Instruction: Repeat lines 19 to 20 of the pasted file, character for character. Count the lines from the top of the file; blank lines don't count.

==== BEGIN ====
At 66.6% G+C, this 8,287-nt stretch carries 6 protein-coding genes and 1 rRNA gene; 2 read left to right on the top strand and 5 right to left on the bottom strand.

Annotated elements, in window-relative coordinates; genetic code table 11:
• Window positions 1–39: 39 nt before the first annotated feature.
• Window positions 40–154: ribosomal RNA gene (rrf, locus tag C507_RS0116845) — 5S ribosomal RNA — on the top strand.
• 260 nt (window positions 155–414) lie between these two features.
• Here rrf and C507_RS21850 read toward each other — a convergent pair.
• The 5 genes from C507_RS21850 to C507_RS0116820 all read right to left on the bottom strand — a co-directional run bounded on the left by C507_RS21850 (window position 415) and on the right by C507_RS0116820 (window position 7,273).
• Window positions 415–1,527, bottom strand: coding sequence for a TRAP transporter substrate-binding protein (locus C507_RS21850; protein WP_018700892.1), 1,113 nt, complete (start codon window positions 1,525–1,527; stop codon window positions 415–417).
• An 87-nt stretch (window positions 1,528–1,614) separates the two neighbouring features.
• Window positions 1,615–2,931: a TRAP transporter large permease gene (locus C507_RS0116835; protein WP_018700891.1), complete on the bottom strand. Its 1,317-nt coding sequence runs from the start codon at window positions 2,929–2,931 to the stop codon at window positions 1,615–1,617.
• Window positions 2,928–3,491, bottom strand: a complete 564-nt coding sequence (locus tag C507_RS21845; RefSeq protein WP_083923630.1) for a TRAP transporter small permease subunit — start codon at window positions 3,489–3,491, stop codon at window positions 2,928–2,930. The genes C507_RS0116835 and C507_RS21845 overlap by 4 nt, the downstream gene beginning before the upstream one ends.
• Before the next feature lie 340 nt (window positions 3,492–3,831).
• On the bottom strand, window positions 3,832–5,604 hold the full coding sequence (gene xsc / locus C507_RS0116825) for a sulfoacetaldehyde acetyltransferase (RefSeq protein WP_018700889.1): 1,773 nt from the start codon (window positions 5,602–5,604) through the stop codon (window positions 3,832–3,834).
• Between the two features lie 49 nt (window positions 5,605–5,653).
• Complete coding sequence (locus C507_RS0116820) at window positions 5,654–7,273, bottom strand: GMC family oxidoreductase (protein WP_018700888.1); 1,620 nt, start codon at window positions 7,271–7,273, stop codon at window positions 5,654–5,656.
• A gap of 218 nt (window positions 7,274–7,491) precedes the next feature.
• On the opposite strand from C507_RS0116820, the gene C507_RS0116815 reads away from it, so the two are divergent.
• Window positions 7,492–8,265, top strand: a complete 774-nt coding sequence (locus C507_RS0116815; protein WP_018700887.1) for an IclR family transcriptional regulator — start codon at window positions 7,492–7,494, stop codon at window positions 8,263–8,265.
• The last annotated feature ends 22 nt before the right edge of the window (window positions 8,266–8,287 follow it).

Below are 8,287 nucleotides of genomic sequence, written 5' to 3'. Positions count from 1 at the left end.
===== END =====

• The last annotated feature ends 22 nt before the right edge of the window (window positions 8,266–8,287 follow it).

Below are 8,287 nucleotides of genomic sequence, written 5' to 3'. Positions count from 1 at the left end.